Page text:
Opinion

Opinion: Free College Is a Great Idea. But Low-Income, First-Generation Students Need Much More Than Financial Support to Succeed

By Brian Sponsler and Dave Jarrat | April 24, 2018

Radcliffe Quad undergrad housing at Harvard University.

Across the country, local, state, and federal leaders have debated whether college should be free. Over the course of these discussions, a key for education and political leaders has been to define the intent of a free college policy. Goals have reflected varying efforts to address affordability, increase access, and support workforce development. And, as states like Tennessee, New York, and Oregon have begun implementing free college programs, these policy debates have moved beyond mere hypotheticals.

Accordingly, policy and practice professionals need to shift our focus beyond whether free college programs should exist to how we can ensure that students enrolled in college through these programs have the greatest opportunity for success.

To really help students, policy needs to go beyond financial support. Free college alone does not address major hurdles students face in attaining a credential, particularly for low-income, first-generation students and others who lack the family and social safety nets their wealthier peers may enjoy. For example, a free college program that provides only financial support cannot help a student balance academics with work and childcare responsibilities.

With states across the country launching or expanding free college programs, it is increasingly vital that they have a model for supporting the success of their students — one that is proven and can be applied at scale and addresses both policy and process.

A recent report from The Century Foundation shows that of the 16 states with free college programs, only five provide student supports such as first-year experience programs, college success programs, or mentoring. From a policy perspective, academic and financial challenges are often viewed as the primary reasons students fail to persist to graduation; this makes sense, given the corresponding policy levers traditionally available to decisionmakers. However, this focus often leads to policies almost exclusively aimed at financial aid, academic tutoring, and college readiness. And, in worst-case scenarios, states erect additional barriers to participation in free college programs by imposing postgraduation residency requirements or other eligibility restrictions.

To ensure that policies support a broad spectrum of students and set these individuals up for success, it is crucial that they address the complete student experience and provide for wraparound support to advance students’ personal, professional, and academic development; the needs and experiences of adult learners and other nontraditional student groups in particular demand it. For example, busy adults who are balancing work and family commitments with school may require different types of support and guidance, while first-generation students or those coming from generational poverty can benefit from more intensive career exploration and planning.

Students need holistic support; policies need to adapt correspondingly. One approach is for colleges and universities to build on policy frameworks like those developed by the Education Commission of the States that incorporate providing the specific types of support students need to balance their professional, personal, and academic obligations. When students have this level of support, their potential is unlocked and they can truly thrive.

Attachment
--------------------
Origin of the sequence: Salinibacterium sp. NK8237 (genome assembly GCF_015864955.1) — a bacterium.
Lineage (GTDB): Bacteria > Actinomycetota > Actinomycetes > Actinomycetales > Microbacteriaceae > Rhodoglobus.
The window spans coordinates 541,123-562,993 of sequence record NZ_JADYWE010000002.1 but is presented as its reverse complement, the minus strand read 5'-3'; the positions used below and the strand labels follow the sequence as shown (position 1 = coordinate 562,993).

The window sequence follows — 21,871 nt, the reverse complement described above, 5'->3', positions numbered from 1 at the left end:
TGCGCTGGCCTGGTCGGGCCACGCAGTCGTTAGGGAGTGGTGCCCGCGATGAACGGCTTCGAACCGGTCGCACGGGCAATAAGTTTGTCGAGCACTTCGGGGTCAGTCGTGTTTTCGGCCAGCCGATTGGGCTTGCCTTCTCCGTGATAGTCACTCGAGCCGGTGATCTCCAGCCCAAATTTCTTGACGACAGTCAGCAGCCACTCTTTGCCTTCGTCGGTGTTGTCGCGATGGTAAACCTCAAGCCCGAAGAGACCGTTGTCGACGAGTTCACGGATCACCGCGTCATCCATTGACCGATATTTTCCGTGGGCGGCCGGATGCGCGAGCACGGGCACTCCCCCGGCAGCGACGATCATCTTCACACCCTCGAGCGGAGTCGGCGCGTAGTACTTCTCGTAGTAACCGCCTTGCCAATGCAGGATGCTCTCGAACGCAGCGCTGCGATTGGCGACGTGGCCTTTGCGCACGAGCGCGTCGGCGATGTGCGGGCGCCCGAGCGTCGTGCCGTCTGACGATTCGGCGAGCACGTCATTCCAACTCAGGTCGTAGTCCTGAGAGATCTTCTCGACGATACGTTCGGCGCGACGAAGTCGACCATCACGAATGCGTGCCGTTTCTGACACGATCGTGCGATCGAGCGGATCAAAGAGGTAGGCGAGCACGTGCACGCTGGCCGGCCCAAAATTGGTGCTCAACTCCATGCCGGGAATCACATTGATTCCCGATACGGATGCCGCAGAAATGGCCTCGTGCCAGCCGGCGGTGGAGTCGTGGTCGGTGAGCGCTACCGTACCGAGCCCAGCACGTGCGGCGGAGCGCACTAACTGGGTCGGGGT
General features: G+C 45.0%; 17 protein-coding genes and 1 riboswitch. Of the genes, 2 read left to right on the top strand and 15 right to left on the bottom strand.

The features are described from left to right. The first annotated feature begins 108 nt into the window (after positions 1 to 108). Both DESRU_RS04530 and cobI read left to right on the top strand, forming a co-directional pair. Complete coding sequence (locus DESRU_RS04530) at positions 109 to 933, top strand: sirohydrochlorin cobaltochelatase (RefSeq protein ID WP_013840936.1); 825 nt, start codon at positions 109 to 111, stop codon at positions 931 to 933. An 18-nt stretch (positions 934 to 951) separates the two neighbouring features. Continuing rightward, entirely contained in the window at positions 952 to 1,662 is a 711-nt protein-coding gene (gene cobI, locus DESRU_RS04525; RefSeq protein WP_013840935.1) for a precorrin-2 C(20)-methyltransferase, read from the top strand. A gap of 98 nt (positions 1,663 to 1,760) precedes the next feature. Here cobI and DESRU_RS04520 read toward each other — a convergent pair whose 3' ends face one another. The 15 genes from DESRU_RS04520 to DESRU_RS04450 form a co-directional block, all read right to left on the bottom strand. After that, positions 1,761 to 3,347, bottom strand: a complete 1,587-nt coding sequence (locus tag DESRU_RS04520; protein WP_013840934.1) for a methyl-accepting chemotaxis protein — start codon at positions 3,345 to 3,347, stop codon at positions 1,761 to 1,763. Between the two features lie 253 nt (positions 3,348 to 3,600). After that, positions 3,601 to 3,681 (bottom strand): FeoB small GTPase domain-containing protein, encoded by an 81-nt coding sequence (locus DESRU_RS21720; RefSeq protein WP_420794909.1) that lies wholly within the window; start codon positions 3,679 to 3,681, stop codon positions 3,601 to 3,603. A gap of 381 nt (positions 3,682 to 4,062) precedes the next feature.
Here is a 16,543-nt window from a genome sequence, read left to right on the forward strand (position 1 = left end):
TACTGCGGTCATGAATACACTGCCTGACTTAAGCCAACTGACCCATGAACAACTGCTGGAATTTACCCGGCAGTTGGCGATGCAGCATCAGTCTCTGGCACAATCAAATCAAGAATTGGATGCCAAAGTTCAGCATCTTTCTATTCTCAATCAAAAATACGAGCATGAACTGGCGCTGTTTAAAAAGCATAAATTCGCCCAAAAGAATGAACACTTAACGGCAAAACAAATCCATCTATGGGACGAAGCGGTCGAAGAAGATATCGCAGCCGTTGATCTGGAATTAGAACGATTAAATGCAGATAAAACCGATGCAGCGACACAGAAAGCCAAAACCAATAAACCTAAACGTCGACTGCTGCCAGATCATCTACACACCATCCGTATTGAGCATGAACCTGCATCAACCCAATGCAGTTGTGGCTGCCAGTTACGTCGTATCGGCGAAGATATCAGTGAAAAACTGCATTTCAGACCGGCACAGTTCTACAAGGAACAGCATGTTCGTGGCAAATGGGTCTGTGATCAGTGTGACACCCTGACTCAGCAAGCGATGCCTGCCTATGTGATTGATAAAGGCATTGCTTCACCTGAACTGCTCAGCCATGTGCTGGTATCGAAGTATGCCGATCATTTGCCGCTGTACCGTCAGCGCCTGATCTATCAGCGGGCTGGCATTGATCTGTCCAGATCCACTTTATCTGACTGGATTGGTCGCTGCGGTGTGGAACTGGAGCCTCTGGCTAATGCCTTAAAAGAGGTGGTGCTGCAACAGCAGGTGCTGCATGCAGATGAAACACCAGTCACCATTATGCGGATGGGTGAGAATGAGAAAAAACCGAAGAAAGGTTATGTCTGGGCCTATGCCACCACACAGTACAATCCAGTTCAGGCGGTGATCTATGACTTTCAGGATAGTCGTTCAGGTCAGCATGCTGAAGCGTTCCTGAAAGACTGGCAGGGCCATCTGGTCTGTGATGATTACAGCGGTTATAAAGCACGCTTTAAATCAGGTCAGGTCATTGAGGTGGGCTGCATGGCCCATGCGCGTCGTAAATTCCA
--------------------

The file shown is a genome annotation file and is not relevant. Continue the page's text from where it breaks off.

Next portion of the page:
A clear proof point for this can be seen in the success of the 21st Century Scholars Coaching Initiative at Ivy Tech Community College, Indiana’s statewide community college system.

Indiana’s 21st Century Scholar Program provides full college scholarships for qualified low-income and first-generation students across the state. Back in 2014, Ivy Tech and several four-year institutions augmented the scholarship with a mentoring initiative that matches scholars with specially trained student success coaches to help them define their long-term goals and establish plans to graduate prepared for career success. Coaches also help students develop crucial noncognitive skills needed to overcome obstacles and persist to graduation, including time management, critical thinking, and communication, as well as a mindset of personal accountability.

This combination of free college and student support has been hugely successful. In just a few years, thousands of scholars have received coaching, and fall-to-fall retention rates for these Ivy Tech students have increased from 36.9 percent to 49.6 percent. Two-year completion rates have also improved, from 13 percent to 23 percent. In fact, the completion rates for 21st Century Scholars at Ivy Tech are now above those of the student population overall.

Other efforts using this model have proven effective, and many states are experimenting with similar approaches. For example, the Minnesota Office of Higher Education provides free mentoring to community college students enrolled through its Occupational Grant program. Since launching, coached students have persisted or graduated at a rate of 71.7 percent, compared with an average of 54 percent the previous four years.

As more states consider and adopt free college programs as one step in addressing our college affordability crisis, inventive approaches and partnerships like those on display in Indiana and Minnesota can provide a valuable example of what’s possible when we focus on common ground and positive student outcomes.

Brian Sponsler is Education Commission of the States’ vice president of policy, as well as director of postsecondary and workforce development. Dave Jarrat is a vice president at InsideTrack.

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